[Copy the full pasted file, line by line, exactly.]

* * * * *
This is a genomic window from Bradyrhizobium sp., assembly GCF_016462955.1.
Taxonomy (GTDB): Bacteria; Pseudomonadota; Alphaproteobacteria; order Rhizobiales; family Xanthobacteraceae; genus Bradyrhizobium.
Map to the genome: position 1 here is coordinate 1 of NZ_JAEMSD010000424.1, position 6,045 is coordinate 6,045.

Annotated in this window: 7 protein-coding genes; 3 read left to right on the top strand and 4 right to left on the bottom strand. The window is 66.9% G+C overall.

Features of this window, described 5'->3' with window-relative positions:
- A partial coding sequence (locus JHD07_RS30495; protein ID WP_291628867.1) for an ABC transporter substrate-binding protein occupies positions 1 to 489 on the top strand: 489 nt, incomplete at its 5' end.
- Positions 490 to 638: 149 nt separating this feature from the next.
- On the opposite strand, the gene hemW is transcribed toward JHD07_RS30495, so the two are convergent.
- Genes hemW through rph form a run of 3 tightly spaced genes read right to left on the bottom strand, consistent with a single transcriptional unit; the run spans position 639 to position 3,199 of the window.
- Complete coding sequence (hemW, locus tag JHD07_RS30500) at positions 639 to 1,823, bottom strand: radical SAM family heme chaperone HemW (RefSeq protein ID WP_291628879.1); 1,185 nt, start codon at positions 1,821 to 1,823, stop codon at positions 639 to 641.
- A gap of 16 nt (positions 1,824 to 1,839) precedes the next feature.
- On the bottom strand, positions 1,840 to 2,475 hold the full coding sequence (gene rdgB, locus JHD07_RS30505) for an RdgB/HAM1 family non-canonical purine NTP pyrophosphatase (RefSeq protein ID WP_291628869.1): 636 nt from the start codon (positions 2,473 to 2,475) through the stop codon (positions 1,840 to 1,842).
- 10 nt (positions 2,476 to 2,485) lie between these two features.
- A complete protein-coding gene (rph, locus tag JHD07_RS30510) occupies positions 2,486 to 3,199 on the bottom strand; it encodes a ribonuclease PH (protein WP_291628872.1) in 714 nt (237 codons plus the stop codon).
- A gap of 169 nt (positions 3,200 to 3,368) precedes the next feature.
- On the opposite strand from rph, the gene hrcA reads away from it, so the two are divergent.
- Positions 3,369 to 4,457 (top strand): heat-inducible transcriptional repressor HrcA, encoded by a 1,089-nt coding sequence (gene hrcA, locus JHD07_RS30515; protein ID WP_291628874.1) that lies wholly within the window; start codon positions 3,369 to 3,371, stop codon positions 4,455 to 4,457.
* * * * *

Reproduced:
This is a genomic window from Bradyrhizobium sp., assembly GCF_016462955.1.
Taxonomy (GTDB): Bacteria; Pseudomonadota; Alphaproteobacteria; order Rhizobiales; family Xanthobacteraceae; genus Bradyrhizobium.
Map to the genome: position 1 here is coordinate 1 of NZ_JAEMSD010000424.1, position 6,045 is coordinate 6,045.

Annotated in this window: 7 protein-coding genes; 3 read left to right on the top strand and 4 right to left on the bottom strand. The window is 66.9% G+C overall.

Features of this window, described 5'->3' with window-relative positions:
- A partial coding sequence (locus JHD07_RS30495; protein ID WP_291628867.1) for an ABC transporter substrate-binding protein occupies positions 1 to 489 on the top strand: 489 nt, incomplete at its 5' end.
- Positions 490 to 638: 149 nt separating this feature from the next.
- On the opposite strand, the gene hemW is transcribed toward JHD07_RS30495, so the two are convergent.
- Genes hemW through rph form a run of 3 tightly spaced genes read right to left on the bottom strand, consistent with a single transcriptional unit; the run spans position 639 to position 3,199 of the window.
- Complete coding sequence (hemW, locus tag JHD07_RS30500) at positions 639 to 1,823, bottom strand: radical SAM family heme chaperone HemW (RefSeq protein ID WP_291628879.1); 1,185 nt, start codon at positions 1,821 to 1,823, stop codon at positions 639 to 641.
- A gap of 16 nt (positions 1,824 to 1,839) precedes the next feature.
- On the bottom strand, positions 1,840 to 2,475 hold the full coding sequence (gene rdgB, locus JHD07_RS30505) for an RdgB/HAM1 family non-canonical purine NTP pyrophosphatase (RefSeq protein ID WP_291628869.1): 636 nt from the start codon (positions 2,473 to 2,475) through the stop codon (positions 1,840 to 1,842).
- 10 nt (positions 2,476 to 2,485) lie between these two features.
- A complete protein-coding gene (rph, locus tag JHD07_RS30510) occupies positions 2,486 to 3,199 on the bottom strand; it encodes a ribonuclease PH (protein WP_291628872.1) in 714 nt (237 codons plus the stop codon).
- A gap of 169 nt (positions 3,200 to 3,368) precedes the next feature.
- On the opposite strand from rph, the gene hrcA reads away from it, so the two are divergent.
- Positions 3,369 to 4,457 (top strand): heat-inducible transcriptional repressor HrcA, encoded by a 1,089-nt coding sequence (gene hrcA, locus JHD07_RS30515; protein ID WP_291628874.1) that lies wholly within the window; start codon positions 3,369 to 3,371, stop codon positions 4,455 to 4,457.